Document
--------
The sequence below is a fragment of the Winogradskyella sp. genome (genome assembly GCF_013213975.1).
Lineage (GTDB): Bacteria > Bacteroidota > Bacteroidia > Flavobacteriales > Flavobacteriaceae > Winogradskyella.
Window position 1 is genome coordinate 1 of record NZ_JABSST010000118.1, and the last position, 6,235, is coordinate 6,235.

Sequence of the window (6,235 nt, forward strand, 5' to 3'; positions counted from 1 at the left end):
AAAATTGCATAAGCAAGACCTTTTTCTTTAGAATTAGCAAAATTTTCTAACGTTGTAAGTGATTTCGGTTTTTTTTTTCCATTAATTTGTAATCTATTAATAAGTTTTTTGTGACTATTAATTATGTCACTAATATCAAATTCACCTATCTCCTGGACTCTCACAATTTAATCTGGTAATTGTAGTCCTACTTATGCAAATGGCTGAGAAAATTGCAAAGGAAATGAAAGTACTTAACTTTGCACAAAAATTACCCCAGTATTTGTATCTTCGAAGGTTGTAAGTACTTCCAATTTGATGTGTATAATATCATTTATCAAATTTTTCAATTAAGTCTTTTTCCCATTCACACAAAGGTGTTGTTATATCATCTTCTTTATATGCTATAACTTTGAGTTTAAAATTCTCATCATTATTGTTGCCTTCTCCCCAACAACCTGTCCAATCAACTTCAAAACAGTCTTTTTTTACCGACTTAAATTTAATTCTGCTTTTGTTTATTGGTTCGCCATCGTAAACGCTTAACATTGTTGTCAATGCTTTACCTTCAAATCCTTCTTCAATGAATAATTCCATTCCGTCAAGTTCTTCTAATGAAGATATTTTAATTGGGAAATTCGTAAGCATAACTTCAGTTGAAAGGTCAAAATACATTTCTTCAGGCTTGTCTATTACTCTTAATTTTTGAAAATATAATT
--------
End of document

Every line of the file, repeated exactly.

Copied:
The sequence below is a fragment of the Winogradskyella sp. genome (genome assembly GCF_013213975.1).
Lineage (GTDB): Bacteria > Bacteroidota > Bacteroidia > Flavobacteriales > Flavobacteriaceae > Winogradskyella.
Window position 1 is genome coordinate 1 of record NZ_JABSST010000118.1, and the last position, 6,235, is coordinate 6,235.

Sequence of the window (6,235 nt, forward strand, 5' to 3'; positions counted from 1 at the left end):
AAAATTGCATAAGCAAGACCTTTTTCTTTAGAATTAGCAAAATTTTCTAACGTTGTAAGTGATTTCGGTTTTTTTTTTCCATTAATTTGTAATCTATTAATAAGTTTTTTGTGACTATTAATTATGTCACTAATATCAAATTCACCTATCTCCTGGACTCTCACAATTTAATCTGGTAATTGTAGTCCTACTTATGCAAATGGCTGAGAAAATTGCAAAGGAAATGAAAGTACTTAACTTTGCACAAAAATTACCCCAGTATTTGTATCTTCGAAGGTTGTAAGTACTTCCAATTTGATGTGTATAATATCATTTATCAAATTTTTCAATTAAGTCTTTTTCCCATTCACACAAAGGTGTTGTTATATCATCTTCTTTATATGCTATAACTTTGAGTTTAAAATTCTCATCATTATTGTTGCCTTCTCCCCAACAACCTGTCCAATCAACTTCAAAACAGTCTTTTTTTACCGACTTAAATTTAATTCTGCTTTTGTTTATTGGTTCGCCATCGTAAACGCTTAACATTGTTGTCAATGCTTTACCTTCAAATCCTTCTTCAATGAATAATTCCATTCCGTCAAGTTCTTCTAATGAAGATATTTTAATTGGGAAATTCGTAAGCATAACTTCAGTTGAAAGGTCAAAATACATTTCTTCAGGCTTGTCTATTACTCTTAATTTTTGAAAATATAATT